Report: Chicago a winded city financially
Chicago ranks near the bottom in fiscal strength from among 116 cities with populations of at least 200,000, an analysis by the nonprofit group Truth In Accounting (TIA) has found.
In a "State Data Lab" using 2015 financial records released by city staffers, researchers from the Chicago-based think tank that analyzes government finances also said the city has the second-highest taxpayer burden among the 20 most-populous U.S. cities, with each taxpayer carrying a $44,000 obligation.
Chicago is committed to nearly $34 billion in pension payments and another $803 million for retiree health care benefits, neither of which has been adequately funded or accounted for, the report said.
Such dubious distinction has earned the city the growing reputation of being a poster child for financial mismanagement, resulting in a number of recent financial downgrades. TIA researchers said such financial distress is directly associated with other hardships, like lower quality of life, poor highway systems and slow home recovery prices.
“The situation with Chicago is actually quite a bit worse because this data only measures city liabilities residents are burdened with,” Mark Glennon, founder of the Wirepoints newsletter, which analyzes local government and the economy, told the Chicago City Wire. “If you were to factor all those things in, the per-person liability of every taxpayer would probably double.”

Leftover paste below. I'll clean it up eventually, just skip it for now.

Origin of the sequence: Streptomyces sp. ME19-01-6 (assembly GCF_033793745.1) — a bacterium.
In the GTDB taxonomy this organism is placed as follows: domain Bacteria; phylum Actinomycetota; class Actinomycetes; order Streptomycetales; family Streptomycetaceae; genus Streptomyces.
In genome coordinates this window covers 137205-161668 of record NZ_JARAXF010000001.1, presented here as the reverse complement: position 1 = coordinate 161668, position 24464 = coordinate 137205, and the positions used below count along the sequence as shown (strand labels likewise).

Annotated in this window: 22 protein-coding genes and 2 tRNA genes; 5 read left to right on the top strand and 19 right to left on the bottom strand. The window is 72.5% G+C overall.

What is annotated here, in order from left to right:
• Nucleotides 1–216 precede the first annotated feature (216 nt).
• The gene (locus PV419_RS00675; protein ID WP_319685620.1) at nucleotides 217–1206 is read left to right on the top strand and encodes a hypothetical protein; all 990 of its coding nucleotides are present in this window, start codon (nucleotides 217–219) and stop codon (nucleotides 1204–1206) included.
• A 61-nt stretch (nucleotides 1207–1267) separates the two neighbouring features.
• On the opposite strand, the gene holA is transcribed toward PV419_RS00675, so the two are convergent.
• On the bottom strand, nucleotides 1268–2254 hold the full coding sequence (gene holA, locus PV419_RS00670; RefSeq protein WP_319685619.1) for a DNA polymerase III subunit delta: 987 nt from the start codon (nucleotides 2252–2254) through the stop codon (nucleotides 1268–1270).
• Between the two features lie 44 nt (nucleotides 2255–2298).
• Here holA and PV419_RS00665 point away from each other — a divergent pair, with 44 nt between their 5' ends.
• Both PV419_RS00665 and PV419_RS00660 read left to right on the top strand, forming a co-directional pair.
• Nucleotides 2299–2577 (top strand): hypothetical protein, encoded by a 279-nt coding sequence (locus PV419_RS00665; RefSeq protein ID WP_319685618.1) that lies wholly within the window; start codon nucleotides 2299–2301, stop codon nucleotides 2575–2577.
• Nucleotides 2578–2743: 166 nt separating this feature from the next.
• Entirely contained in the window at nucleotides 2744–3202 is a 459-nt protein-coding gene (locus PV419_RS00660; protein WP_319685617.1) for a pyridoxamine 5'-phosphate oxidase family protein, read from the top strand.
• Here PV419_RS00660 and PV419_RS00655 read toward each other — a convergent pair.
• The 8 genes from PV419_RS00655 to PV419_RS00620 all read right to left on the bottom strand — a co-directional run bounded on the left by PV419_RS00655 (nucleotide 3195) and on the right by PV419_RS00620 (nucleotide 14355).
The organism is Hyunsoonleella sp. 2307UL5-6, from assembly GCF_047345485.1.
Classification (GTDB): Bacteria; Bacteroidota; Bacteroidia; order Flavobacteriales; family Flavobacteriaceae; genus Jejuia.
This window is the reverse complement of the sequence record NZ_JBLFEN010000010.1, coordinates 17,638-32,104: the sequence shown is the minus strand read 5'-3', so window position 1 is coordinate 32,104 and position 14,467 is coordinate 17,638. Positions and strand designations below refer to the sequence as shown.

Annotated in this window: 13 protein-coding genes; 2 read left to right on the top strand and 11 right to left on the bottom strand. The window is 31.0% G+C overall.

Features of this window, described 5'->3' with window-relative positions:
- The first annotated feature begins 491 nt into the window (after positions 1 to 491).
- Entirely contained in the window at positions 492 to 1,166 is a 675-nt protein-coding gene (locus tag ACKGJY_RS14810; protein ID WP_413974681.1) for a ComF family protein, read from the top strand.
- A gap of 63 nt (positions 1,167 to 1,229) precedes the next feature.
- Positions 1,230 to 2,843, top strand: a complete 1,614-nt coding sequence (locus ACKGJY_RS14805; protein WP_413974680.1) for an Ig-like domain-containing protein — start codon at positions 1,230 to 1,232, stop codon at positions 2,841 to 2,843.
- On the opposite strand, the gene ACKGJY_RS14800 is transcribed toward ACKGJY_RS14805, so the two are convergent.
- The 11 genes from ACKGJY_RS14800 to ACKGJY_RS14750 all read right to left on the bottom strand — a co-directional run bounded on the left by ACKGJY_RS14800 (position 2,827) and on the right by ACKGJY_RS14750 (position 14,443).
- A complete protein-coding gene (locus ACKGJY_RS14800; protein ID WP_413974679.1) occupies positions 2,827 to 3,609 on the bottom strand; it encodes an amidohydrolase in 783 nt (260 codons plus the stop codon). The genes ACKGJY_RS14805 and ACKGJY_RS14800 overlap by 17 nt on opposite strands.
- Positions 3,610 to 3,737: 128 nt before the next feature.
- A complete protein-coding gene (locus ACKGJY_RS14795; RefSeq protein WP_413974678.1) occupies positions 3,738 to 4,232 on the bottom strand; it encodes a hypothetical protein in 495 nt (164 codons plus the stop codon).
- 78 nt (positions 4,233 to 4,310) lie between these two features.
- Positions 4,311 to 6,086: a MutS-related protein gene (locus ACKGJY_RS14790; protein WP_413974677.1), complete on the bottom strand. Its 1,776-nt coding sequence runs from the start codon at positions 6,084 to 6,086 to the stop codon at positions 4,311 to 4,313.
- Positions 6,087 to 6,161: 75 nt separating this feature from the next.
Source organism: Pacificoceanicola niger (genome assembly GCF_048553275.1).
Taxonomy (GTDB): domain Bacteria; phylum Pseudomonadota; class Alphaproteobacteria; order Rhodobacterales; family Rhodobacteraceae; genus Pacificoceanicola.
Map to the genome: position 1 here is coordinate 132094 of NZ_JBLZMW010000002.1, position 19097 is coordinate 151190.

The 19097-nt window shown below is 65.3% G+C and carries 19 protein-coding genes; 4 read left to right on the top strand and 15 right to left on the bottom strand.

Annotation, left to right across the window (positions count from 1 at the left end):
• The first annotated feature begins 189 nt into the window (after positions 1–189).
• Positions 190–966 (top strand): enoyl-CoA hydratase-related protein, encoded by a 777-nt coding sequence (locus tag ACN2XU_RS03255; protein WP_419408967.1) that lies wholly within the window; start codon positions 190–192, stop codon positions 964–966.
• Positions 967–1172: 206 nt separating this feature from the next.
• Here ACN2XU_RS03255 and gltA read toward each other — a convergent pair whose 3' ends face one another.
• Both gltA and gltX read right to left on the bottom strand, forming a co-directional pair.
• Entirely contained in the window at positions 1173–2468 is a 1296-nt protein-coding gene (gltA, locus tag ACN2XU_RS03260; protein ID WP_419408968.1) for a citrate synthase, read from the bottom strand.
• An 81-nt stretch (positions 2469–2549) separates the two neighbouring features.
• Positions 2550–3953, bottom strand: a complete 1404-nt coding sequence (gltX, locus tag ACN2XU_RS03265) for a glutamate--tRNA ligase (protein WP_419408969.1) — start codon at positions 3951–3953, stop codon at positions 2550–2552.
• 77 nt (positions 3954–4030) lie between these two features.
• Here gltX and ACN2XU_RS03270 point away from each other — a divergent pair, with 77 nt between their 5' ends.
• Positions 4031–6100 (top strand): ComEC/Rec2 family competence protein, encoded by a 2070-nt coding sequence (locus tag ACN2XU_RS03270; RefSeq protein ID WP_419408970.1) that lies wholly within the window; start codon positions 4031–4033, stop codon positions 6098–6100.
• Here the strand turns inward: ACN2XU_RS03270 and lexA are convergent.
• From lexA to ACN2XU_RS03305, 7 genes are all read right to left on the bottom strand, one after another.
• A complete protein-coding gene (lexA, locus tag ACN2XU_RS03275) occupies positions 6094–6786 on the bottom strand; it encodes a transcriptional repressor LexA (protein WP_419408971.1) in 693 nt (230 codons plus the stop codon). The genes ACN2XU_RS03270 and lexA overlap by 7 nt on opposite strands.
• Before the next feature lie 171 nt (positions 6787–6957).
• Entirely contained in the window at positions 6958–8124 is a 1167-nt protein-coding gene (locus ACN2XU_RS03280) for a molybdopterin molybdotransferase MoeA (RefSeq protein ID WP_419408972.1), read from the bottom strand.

In addition, a recently released Fiscal Times study found that other issues adversely affecting the country’s third-largest city include variables such as thin reserves, large volumes of outstanding debt and critically underfunded pension plans.
More recently, the city’s Municipal Employees' Annuity and Benefit Fund (MEABF) reported $4.7 billion in assets and a staggering $14.7 billion in accrued liabilities.
Chicago Mayor Rahm Emanuel recently unveiled a plan to address the underfunding, raising water and sewer taxes and requiring certain employees to make larger contributions to the system.
According to the Fiscal Times study, Chicago is joined at the bottom of the list of financial struggles by New York City, which despite benefiting from an extended bull market and soaring real estate prices finds itself saddled with more per capita debt than even the Windy City.
“It’s interesting that New York ranks as poor as Chicago, because some local people feel a city tax like New York would be a solution to the problems here,” Glennon said. “But despite the added taxes, the city has not found a way to solve the related problems they face.”
Other major cities receiving overall scores of less than 40 on a scale of 100 are Reno, St. Louis and Toledo. All three have relatively small general fund balances and high debt burdens.
“That so many big cities are struggling should not come as a surprise,” Glennon said. “Chicago may be among the worse, but many others are not far behind. It just seems many of the smaller and mid-size cities have somehow managed to get a better grip on things.”